The idea for this question arose from a conversation I had with Chuck Litka, about typos.
I find typos very distracting when I’m reading as they seem to leap off the page at me. And I can’t ‘not see them’.
I hypothesized that the reason might be because I do digital graphics where I’m used to working at the pixel level. The more I thought about those typos though, the more I saw a pattern emerging. And it had nothing to do with typos.
See what you think:
Chuck Litka is a writer and painter.
I love words and digital graphics.
Diana Peach loves digital graphics too.
So does Audrey Driscoll.
Chris James is a writer and photographer.
Frank Prem is a poet and photographer.
Yorgos writes and draws.
Candy Korman is a writer, lover of art, and dances the tango.
Robbie Cheadle is a writer and creator of art with fondant.
And my crafty friend Anne is a botanical artist who paints and embroiders whilst also writing interesting posts on her blog…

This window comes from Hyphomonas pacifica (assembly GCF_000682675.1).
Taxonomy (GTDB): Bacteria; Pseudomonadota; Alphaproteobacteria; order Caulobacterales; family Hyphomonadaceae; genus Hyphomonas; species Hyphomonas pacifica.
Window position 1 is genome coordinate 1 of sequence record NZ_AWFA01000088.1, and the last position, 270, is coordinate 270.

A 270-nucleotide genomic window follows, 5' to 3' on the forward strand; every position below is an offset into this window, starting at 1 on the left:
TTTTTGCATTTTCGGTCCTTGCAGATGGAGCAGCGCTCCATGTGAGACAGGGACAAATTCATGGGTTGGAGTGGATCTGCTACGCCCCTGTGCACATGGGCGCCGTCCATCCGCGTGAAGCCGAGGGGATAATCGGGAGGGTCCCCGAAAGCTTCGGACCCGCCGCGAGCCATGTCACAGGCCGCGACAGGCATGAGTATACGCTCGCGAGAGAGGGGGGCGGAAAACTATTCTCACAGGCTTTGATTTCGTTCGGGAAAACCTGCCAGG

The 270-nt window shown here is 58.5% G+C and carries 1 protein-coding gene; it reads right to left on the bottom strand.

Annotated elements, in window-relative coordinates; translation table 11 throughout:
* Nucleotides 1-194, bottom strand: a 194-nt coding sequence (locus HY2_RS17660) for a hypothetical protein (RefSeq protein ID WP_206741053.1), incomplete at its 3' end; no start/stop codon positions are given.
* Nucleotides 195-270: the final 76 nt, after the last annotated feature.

And those are just the creatives I can think of off the top of my head. Apart from Anne and Candy, I believe we all create our own book covers, so there is an element of functionality about our art, but I suspect we’d want to be involved even if we weren’t DIY Indies.
So I’m throwing the question out there:
Is it possible that wordsmiths need to create some form of visual beauty in order to recreate it with words?
Or is there something even more fundamental going on?
Is it possible that wordsmiths are also into music? Or dance? Or food?
Food is such an elemental part of life. Do you have to be a good cook in order to write convincingly about food?
Lots of questions and not a single answer, so I’d really like you to share your thoughts in comments. And by ‘you’ I mean Indies, traditionally published writers, photographers, painters, graphic artists, musicians and cooks. If I’ve missed anyone please share that too.